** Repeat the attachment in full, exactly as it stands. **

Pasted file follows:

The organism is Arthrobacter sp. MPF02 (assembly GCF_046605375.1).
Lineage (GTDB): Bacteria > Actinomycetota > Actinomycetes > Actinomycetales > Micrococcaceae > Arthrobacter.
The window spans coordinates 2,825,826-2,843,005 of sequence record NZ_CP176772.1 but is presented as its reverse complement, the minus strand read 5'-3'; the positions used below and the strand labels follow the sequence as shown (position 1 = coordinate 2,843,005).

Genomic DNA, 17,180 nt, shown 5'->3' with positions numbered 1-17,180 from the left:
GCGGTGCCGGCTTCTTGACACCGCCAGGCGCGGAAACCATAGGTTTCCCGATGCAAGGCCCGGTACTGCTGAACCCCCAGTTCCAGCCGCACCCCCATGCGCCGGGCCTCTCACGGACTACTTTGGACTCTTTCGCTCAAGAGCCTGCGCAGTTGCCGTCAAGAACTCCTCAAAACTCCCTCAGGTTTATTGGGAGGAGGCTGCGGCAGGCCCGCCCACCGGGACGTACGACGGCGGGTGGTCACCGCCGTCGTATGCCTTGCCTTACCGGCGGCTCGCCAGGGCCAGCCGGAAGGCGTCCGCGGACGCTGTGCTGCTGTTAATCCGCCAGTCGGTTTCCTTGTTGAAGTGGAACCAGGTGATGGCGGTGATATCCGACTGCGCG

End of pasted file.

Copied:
The organism is Arthrobacter sp. MPF02 (assembly GCF_046605375.1).
Lineage (GTDB): Bacteria > Actinomycetota > Actinomycetes > Actinomycetales > Micrococcaceae > Arthrobacter.
The window spans coordinates 2,825,826-2,843,005 of sequence record NZ_CP176772.1 but is presented as its reverse complement, the minus strand read 5'-3'; the positions used below and the strand labels follow the sequence as shown (position 1 = coordinate 2,843,005).

Genomic DNA, 17,180 nt, shown 5'->3' with positions numbered 1-17,180 from the left:
GCGGTGCCGGCTTCTTGACACCGCCAGGCGCGGAAACCATAGGTTTCCCGATGCAAGGCCCGGTACTGCTGAACCCCCAGTTCCAGCCGCACCCCCATGCGCCGGGCCTCTCACGGACTACTTTGGACTCTTTCGCTCAAGAGCCTGCGCAGTTGCCGTCAAGAACTCCTCAAAACTCCCTCAGGTTTATTGGGAGGAGGCTGCGGCAGGCCCGCCCACCGGGACGTACGACGGCGGGTGGTCACCGCCGTCGTATGCCTTGCCTTACCGGCGGCTCGCCAGGGCCAGCCGGAAGGCGTCCGCGGACGCTGTGCTGCTGTTAATCCGCCAGTCGGTTTCCTTGTTGAAGTGGAACCAGGTGATGGCGGTGATATCCGACTGCGCG